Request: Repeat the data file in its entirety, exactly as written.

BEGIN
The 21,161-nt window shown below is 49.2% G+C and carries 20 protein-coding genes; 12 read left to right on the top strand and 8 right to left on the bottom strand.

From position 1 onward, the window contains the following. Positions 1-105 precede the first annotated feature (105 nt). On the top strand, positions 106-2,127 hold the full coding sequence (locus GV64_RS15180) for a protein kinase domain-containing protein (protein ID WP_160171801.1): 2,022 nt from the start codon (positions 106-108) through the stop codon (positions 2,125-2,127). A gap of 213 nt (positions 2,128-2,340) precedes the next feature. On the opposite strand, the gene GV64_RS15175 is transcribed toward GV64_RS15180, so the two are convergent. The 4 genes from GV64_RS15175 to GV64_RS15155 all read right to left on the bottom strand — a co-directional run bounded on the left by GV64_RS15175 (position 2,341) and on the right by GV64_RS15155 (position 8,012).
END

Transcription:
The 21,161-nt window shown below is 49.2% G+C and carries 20 protein-coding genes; 12 read left to right on the top strand and 8 right to left on the bottom strand.

From position 1 onward, the window contains the following. Positions 1-105 precede the first annotated feature (105 nt). On the top strand, positions 106-2,127 hold the full coding sequence (locus GV64_RS15180) for a protein kinase domain-containing protein (protein ID WP_160171801.1): 2,022 nt from the start codon (positions 106-108) through the stop codon (positions 2,125-2,127). A gap of 213 nt (positions 2,128-2,340) precedes the next feature. On the opposite strand, the gene GV64_RS15175 is transcribed toward GV64_RS15180, so the two are convergent. The 4 genes from GV64_RS15175 to GV64_RS15155 all read right to left on the bottom strand — a co-directional run bounded on the left by GV64_RS15175 (position 2,341) and on the right by GV64_RS15155 (position 8,012).